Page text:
Sunday, October 28, 2012

Rock'n The Knob Recap

I did what?!

Well, you are about to get a recap of my gumption. If you have been following this blog, you might be aware that my marathon replacement ended up being a 30K trail race out near Altoona, PA. My logic to not replace a marathon with a marathon was for mental sanity and to avoid the thrusting the same goals when they might not be as possible. After all not every marathon is the same. And after training for a specific marathon, finding one that meets the same set of requirements is not easy. But not wanting to waste months of training a 30K trail race was a challenge to utilize my training while knowing when the expectations have to be different. Anyways....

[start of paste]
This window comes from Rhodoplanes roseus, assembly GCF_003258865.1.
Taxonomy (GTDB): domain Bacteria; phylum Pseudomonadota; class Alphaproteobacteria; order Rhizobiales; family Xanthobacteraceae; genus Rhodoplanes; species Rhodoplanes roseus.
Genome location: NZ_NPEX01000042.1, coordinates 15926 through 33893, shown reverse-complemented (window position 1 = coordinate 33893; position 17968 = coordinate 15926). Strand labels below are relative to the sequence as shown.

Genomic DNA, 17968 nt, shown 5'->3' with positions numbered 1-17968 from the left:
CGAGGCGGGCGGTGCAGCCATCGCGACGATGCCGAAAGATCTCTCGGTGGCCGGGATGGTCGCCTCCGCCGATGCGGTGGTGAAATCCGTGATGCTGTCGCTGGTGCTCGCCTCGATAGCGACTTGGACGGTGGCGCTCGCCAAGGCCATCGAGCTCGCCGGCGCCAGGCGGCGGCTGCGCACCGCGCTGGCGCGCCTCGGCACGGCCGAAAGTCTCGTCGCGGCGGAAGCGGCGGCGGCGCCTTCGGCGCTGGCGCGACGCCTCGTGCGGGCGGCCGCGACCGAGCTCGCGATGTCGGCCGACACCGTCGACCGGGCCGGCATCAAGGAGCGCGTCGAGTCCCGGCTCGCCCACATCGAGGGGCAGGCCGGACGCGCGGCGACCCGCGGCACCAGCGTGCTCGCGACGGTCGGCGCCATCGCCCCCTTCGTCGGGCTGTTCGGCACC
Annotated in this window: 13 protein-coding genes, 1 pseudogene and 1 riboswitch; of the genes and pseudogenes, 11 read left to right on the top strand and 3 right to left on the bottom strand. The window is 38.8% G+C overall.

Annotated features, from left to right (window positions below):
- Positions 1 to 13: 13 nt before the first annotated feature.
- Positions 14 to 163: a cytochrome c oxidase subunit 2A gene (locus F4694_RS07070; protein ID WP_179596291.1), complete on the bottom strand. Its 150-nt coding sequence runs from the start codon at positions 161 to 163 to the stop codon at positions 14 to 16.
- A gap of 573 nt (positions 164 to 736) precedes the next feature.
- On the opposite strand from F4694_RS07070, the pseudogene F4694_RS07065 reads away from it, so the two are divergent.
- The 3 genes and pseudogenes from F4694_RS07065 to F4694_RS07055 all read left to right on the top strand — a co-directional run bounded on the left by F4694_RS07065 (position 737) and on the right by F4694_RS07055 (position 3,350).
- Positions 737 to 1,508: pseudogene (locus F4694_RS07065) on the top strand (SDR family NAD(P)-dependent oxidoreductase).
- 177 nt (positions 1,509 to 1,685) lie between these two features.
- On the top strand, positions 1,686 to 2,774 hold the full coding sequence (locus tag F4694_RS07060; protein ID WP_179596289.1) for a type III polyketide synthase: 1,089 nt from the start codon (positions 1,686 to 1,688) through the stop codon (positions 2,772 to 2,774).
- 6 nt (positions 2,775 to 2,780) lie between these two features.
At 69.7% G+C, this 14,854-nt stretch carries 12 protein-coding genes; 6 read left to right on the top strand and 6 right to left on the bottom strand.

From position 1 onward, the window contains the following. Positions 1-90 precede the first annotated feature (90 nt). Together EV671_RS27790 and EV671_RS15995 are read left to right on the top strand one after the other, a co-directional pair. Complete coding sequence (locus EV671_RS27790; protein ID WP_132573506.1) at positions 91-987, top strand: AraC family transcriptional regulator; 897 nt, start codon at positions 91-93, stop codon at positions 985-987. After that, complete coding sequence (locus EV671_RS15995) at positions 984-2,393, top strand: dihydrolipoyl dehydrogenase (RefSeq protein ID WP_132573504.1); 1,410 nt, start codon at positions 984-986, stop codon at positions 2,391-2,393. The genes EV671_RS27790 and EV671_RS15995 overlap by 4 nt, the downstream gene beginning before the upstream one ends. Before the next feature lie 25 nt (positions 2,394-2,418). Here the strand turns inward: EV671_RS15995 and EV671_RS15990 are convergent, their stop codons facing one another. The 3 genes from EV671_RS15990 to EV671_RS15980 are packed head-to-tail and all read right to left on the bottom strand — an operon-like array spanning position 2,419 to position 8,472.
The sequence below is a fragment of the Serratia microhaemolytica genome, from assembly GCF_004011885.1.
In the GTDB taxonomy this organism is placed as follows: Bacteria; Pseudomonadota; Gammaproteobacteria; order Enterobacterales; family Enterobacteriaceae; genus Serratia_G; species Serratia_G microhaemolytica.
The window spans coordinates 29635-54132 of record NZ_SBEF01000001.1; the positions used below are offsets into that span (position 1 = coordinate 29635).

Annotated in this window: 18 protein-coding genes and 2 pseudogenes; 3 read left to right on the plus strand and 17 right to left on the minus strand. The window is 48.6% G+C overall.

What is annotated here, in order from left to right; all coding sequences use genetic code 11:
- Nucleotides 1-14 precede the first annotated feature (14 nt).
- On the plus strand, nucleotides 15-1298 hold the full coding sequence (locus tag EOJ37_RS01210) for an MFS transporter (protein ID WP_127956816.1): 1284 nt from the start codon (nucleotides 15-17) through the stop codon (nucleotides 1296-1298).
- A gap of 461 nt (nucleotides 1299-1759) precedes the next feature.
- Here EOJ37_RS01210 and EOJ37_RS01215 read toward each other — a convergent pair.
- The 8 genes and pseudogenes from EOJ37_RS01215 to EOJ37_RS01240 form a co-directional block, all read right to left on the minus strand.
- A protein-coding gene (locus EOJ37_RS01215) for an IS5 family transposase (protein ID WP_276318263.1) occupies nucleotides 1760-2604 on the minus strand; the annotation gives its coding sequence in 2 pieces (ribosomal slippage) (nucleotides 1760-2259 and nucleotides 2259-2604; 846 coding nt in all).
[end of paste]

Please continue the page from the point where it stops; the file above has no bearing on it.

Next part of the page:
My race of choice was Rock'N The Knob. It was a first year event being held at Blue Knob All Seasons Resort. Sure, it was a 4 hour drive but seemed interesting with a challenging course. (See here and here). Being on a Saturday helped as well as super cheap rates to stay at the resort. Those factors told me to do it. I booked a room and worked out leaving work early on Friday. However, instead of leaving early on Friday, I ended up with a bonus day. Awesome! So instead of hitting the road around 1-2pm, I was on the road at 10am. Made it in good time too! I got to the resort and checked into my room. Oh that room.....lets say it did not feel warm and cozy. Sure it had a fireplace but the TV had no good reception. The office told me that TV reception was not so good recently. So I figured I would scope out the grounds. Mainly the indoor pool and hot tub. Yeah, those were not accessible. And when I got back to the room, I discovered the phone did not work. NOT GOOD! There was no cell service at the resort so having a room phone was something I was not willing to put up with. Thankfully, the resort switched my room and I got upgraded to a two bedroom that was everything I had hoped the first room would be. And yes, I got TV. So instead of wanting to check out, I got to settle in. Had a nice sleep too. And the fact, all I had to do was walk 100 yards to the start was really nice to help begin the day.